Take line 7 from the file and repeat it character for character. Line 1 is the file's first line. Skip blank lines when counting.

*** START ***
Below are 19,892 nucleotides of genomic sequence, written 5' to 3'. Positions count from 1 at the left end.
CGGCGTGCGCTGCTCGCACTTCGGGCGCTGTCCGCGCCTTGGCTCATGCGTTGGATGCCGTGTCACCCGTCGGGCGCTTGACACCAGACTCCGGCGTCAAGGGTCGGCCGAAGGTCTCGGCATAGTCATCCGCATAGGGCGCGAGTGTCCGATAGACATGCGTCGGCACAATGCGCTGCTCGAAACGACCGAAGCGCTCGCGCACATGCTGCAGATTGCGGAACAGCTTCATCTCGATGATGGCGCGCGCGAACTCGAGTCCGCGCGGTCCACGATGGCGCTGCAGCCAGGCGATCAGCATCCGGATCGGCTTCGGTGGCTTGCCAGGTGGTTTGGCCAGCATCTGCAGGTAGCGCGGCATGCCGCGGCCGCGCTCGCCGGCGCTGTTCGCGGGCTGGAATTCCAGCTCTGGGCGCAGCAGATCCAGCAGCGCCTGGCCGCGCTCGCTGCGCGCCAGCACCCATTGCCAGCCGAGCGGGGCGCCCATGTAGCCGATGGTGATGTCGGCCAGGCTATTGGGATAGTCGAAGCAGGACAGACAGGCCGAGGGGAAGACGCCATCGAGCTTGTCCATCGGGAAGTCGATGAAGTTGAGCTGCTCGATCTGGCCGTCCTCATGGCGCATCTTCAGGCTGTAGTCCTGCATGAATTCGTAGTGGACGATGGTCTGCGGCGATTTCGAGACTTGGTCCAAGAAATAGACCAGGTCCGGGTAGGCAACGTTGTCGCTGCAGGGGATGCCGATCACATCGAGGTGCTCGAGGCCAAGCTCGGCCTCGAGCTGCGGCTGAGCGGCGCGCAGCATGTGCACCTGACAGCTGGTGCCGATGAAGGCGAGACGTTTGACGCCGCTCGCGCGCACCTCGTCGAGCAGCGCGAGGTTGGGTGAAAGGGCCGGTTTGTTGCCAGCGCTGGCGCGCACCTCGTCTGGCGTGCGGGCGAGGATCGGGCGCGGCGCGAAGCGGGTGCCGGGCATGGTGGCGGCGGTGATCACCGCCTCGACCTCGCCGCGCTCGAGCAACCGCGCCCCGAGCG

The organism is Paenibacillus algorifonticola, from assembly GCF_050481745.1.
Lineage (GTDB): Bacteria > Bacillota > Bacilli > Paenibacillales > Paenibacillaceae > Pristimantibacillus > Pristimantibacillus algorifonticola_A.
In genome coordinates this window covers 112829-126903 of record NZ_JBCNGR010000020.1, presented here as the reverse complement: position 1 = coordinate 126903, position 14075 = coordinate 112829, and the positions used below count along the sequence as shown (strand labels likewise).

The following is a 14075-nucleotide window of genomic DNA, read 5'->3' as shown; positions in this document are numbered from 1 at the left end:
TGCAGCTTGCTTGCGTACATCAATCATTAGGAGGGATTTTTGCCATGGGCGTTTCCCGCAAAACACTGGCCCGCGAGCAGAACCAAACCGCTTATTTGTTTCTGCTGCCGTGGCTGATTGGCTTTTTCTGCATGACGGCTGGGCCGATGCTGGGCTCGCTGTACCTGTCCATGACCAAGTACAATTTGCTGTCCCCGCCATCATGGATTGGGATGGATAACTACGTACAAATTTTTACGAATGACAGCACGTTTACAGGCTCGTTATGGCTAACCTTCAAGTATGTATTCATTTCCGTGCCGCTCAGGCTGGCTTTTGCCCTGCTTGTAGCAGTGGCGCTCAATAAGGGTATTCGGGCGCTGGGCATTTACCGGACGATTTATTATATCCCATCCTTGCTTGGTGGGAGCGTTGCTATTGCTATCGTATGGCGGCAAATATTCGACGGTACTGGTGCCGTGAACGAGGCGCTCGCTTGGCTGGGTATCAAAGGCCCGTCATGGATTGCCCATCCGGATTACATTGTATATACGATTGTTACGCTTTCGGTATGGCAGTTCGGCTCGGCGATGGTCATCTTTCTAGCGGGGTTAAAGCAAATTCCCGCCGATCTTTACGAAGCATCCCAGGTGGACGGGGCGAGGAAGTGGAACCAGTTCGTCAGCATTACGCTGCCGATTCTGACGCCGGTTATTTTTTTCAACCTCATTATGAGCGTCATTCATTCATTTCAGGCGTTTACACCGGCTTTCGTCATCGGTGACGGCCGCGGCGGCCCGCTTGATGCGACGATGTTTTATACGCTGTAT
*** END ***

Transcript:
TGCAGCTTGCTTGCGTACATCAATCATTAGGAGGGATTTTTGCCATGGGCGTTTCCCGCAAAACACTGGCCCGCGAGCAGAACCAAACCGCTTATTTGTTTCTGCTGCCGTGGCTGATTGGCTTTTTCTGCATGACGGCTGGGCCGATGCTGGGCTCGCTGTACCTGTCCATGACCAAGTACAATTTGCTGTCCCCGCCATCATGGATTGGGATGGATAACTACGTACAAATTTTTACGAATGACAGCACGTTTACAGGCTCGTTATGGCTAACCTTCAAGTATGTATTCATTTCCGTGCCGCTCAGGCTGGCTTTTGCCCTGCTTGTAGCAGTGGCGCTCAATAAGGGTATTCGGGCGCTGGGCATTTACCGGACGATTTATTATATCCCATCCTTGCTTGGTGGGAGCGTTGCTATTGCTATCGTATGGCGGCAAATATTCGACGGTACTGGTGCCGTGAACGAGGCGCTCGCTTGGCTGGGTATCAAAGGCCCGTCATGGATTGCCCATCCGGATTACATTGTATATACGATTGTTACGCTTTCGGTATGGCAGTTCGGCTCGGCGATGGTCATCTTTCTAGCGGGGTTAAAGCAAATTCCCGCCGATCTTTACGAAGCATCCCAGGTGGACGGGGCGAGGAAGTGGAACCAGTTCGTCAGCATTACGCTGCCGATTCTGACGCCGGTTATTTTTTTCAACCTCATTATGAGCGTCATTCATTCATTTCAGGCGTTTACACCGGCTTTCGTCATCGGTGACGGCCGCGGCGGCCCGCTTGATGCGACGATGTTTTATACGCTGTAT